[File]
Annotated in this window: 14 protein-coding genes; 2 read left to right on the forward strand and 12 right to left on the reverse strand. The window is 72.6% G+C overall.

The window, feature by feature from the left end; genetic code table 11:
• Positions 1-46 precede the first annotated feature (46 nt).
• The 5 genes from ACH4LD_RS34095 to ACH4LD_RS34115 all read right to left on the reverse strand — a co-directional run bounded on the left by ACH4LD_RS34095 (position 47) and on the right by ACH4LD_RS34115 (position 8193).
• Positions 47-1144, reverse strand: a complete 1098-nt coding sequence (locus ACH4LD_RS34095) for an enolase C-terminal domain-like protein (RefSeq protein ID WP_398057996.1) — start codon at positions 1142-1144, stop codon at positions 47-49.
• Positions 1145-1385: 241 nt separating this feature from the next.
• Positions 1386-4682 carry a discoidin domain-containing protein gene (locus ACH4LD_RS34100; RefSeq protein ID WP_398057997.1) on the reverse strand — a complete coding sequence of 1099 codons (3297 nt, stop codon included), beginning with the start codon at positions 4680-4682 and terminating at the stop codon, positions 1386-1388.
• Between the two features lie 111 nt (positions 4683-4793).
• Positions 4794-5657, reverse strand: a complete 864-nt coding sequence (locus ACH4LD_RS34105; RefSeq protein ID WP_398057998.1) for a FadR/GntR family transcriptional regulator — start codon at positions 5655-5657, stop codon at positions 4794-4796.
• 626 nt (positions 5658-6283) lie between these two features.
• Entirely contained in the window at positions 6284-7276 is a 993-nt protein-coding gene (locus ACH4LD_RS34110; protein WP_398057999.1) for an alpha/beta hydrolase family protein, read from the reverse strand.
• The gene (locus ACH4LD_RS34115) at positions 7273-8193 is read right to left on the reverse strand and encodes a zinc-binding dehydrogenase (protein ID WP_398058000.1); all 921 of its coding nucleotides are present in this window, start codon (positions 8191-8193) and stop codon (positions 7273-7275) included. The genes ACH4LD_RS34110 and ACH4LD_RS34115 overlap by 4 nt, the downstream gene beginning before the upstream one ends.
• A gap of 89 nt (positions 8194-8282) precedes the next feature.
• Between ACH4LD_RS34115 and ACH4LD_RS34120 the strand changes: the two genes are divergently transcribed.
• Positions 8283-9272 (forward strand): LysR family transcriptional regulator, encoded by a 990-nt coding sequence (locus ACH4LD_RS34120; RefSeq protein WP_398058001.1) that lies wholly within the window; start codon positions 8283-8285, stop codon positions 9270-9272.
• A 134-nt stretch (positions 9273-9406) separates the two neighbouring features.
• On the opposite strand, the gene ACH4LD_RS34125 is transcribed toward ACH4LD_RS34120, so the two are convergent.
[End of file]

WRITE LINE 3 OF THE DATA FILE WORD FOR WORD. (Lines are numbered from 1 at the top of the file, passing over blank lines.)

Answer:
• Positions 1-46 precede the first annotated feature (46 nt).